Welcome back to this three article series that’s bringing together the ideas that were discussed in five different GDC 2017 audio talks about interactive music! These five speakers explored discoveries they’d made while creating interactivity in the music of their own game projects. We’re looking at these ideas side-by-side to broaden our viewpoint and gain a sense of the “bigger picture” when it comes to the leading-edge thinking for music interactivity in games. We’ve been looking at five interactive music systems discussed in these five GDC 2017 presentations:
- Always Be Composing: The Flexible Music System of ‘Plants vs. Zombies Heroes’ – Speaker: Becky Allen, Audio Director
- Different Approaches to Game Music (Audio Bootcamp XVI) – Speaker: Leonard J. Paul, Educator
- Epic AND Interactive Music in ‘Final Fantasy XV’ – Speaker: Sho Iwamoto, Audio Programmer
- Interactive Music Approaches (Audio Bootcamp XVI) – Speaker: Steve Green, Sound Designer
- The Sound of ‘No Man’s Sky’ – Speaker: Paul Weir, Audio Director
In the first article, we examined the basic nature of these interactive systems. In the second article, we contemplated why those systems were used, with some of the inherent pros and cons of each system discussed in turn. So now, let’s get into the nitty gritty of tools and tips for working with such interactive music systems. If you haven’t read parts one and two of this series, please go do so now and then come back:
- Video game music systems at GDC 2017: what are composers using?
- Video game music systems at GDC 2017: pros and cons for composers
Ready? Great! Here we go!
Tools and tips
To implement his interactive music system for the ocean exploration game ABZU, sound designer Steve Green relied on the popular Wwise middleware application in order to best facilitate transitions from one piece of music to another. “This idea of changing music on the fly rather than bringing instruments in and out was a good example of how to do ABZU,” Green says. In order to implement these transitions, Green relied primarily on simple horizontal resequencing, with some limited vertical layering to ease transitions. At times, synchronization points were placed (usually at the beginning of each measure) in order to enable the music system to switch from one track to another. Sometimes, this approach was too abrupt. “Transitionary pieces are basically to help two tracks that are just not going to flow well together,” Green explains.
For instance, when the player is traversing a particular portion of a level (i.e. stage) the audio engine is able to keep track of the player’s progress.”We used a parameter that would gauge how far along you are in this stage of the level,” Green says. “Once you reach the 90% range, (the audio engine) would call a transition.” This musical transition would play simultaneously with the previous track, allowing the previous track to fade out and facilitating either a more gentle culmination into silence, or a more graceful segue to another piece of music.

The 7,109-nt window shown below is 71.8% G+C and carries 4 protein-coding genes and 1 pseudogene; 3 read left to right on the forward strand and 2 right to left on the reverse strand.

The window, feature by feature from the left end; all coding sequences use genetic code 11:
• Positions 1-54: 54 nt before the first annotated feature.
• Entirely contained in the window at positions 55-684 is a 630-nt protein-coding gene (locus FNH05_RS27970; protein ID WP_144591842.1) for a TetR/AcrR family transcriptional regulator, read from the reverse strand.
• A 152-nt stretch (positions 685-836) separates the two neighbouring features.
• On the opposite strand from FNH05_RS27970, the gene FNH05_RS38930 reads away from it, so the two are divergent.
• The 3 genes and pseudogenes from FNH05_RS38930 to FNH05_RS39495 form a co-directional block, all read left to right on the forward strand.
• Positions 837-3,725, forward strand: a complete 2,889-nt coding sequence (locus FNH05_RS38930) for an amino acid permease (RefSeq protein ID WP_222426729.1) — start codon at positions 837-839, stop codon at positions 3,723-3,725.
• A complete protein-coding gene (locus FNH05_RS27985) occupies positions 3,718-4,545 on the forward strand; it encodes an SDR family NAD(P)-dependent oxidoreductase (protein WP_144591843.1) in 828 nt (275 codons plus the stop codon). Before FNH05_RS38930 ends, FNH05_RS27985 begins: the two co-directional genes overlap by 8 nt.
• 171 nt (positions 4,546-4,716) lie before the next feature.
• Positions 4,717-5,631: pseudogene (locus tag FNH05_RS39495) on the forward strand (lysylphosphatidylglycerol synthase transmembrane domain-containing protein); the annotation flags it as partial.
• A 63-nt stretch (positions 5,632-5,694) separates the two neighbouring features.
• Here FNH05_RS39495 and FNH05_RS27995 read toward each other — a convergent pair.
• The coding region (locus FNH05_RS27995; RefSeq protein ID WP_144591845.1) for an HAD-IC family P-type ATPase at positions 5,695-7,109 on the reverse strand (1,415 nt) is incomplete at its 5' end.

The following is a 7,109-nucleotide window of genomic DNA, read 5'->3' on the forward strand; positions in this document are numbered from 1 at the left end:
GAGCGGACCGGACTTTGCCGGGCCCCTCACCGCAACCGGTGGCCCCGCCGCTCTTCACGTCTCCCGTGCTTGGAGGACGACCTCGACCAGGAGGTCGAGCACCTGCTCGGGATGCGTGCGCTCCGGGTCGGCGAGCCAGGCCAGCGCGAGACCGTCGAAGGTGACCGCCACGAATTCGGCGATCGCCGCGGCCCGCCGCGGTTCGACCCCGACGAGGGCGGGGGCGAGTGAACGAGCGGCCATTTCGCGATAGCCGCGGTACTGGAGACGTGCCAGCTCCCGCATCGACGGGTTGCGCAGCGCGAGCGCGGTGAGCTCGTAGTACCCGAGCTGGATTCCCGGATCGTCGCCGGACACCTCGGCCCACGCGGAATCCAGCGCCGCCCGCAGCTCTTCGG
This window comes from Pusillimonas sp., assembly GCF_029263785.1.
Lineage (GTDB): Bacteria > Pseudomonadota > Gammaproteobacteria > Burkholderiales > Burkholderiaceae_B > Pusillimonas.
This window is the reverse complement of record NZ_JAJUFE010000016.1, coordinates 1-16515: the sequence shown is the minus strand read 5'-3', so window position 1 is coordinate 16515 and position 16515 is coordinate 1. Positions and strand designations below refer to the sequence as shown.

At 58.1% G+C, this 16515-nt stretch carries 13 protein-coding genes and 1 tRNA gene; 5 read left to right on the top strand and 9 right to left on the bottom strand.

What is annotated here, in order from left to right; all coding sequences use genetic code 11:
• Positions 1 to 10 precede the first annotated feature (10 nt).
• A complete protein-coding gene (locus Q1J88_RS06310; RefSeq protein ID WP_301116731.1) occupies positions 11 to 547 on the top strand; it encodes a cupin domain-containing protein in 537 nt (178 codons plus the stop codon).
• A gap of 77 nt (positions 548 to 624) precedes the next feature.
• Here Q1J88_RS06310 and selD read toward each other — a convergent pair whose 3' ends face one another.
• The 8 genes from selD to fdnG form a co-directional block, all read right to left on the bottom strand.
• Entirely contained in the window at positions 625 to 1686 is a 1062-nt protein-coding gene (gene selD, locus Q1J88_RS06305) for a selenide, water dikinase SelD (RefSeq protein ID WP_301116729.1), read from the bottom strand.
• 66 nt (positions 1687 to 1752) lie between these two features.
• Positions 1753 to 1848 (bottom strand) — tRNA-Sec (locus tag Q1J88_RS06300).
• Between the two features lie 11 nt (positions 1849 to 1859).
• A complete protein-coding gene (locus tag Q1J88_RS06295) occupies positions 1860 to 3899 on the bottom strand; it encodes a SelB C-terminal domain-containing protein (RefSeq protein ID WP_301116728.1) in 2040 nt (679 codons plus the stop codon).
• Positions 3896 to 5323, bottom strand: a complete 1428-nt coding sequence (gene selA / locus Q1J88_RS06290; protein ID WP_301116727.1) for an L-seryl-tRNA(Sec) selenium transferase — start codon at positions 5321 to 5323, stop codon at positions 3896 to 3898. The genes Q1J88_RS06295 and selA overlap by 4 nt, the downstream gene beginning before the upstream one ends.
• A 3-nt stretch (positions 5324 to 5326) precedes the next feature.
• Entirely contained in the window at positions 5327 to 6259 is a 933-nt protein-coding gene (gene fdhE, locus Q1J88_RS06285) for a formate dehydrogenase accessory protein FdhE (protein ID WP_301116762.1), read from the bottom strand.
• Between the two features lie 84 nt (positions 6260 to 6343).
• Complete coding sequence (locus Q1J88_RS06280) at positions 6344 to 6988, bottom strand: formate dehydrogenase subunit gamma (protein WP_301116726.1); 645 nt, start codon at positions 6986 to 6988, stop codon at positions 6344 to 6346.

During educator Leonard J. Paul’s GDC presentation, he discussed his work on the audio team of the Vessel platforming game, but he also shared insights into several other projects from his repertoire, along with lots of general advice that’s worth considering. “When working in games, of course, you’ve got to think about code,” Paul says. “You’ve got to think about RAM – how much space this is all gonna to fit in – streams, if you’re streaming. You’ve got to think about what your RAM window size is and how fast you can get information in and out – how many streams you can do at once, what kind of compression you’re going to use,” Paul continues, listing areas of technical concern for the game audio expert to think about when working on a project like Vessel. “Because if you don’t,” he warns, “then you’re going to run into some issues.”
Paul also mentions some of the more famous software tools available to audio pros, including Wwise, FMOD Studio, Fabric, and Pure Data, along with a number of general words of advice. “Technical tips – use spreadsheets, be organized, use tools to refine your process, embrace prototyping,” Paul urges. “Do audio sketches and get this stuff done early.”
My perspective on sketches and prototypes
In his presentation, Leonard J. Paul brought up a good point about the importance of sketches and prototypes in the workflow of a video game composer. Most game music composers have gone through this type of iterative process. For instance, for the SimAnimals game from Electronic Arts, I composed lots of sketches and prototypes before settling on the ultimate style of the game. The audio team had many varying ideas about what the music should sound like, so the initial brainstorming process involved quite a bit of trial and error. It was a game about heartwarming animal relationships, so should the music feel old-fashioned and lyrical? On the other hand, the game focused on strategy mechanics, so should the music feel more puzzle-like and intellectual? Also, the game included darker underpinnings associated with suffering and dissolution, so should the music stick with a light and airy feel, or should it weave dark and sinister textures into the mix? I tried tons of permutations on all these ideas until I hit upon the right balance of elements, and in the end my music for SimAnimals took me in unexpectedly challenging directions. The style couldn’t have been achieved without the process of trial and error that characterized my early efforts at the beginning of music composition. As an example, I’m including here two videos showing the difference between the brightly cheerful main theme music of the game, and one of several grim and dissonant variations on the same melodic theme:
For Final Fantasy XV, audio programmer Sho Iwamoto created an audio engine he dubbed MAGI (Music API for Gaming Interaction). While the audio engine accomplished tasks similar to the functionality of other applications such as Wwise and FMOD, the MAGI system also included some creative and original specializations. “There are a lot of time signature variations or changes in JRPG music, so I designed MAGI to support them,” Iwamoto says. Among its other capabilities, MAGI has the ability to adjust to changing tempo and time signature values across the length of a composition, allowing flexibility in the placing of synchronization points within the track. This capability was born out of both a spirit of innovation and pure necessity. Because Iwamoto was hired by Square Enix just two years earlier, much of the music of Final Fantasy XV had already been composed and recorded before he joined the team. “Many of these (compositions) were not planned to be interactive,” Iwamoto admits. Because of this, the musical compositions included variable tempos, dramatic pauses, and frequent shifts in time signature.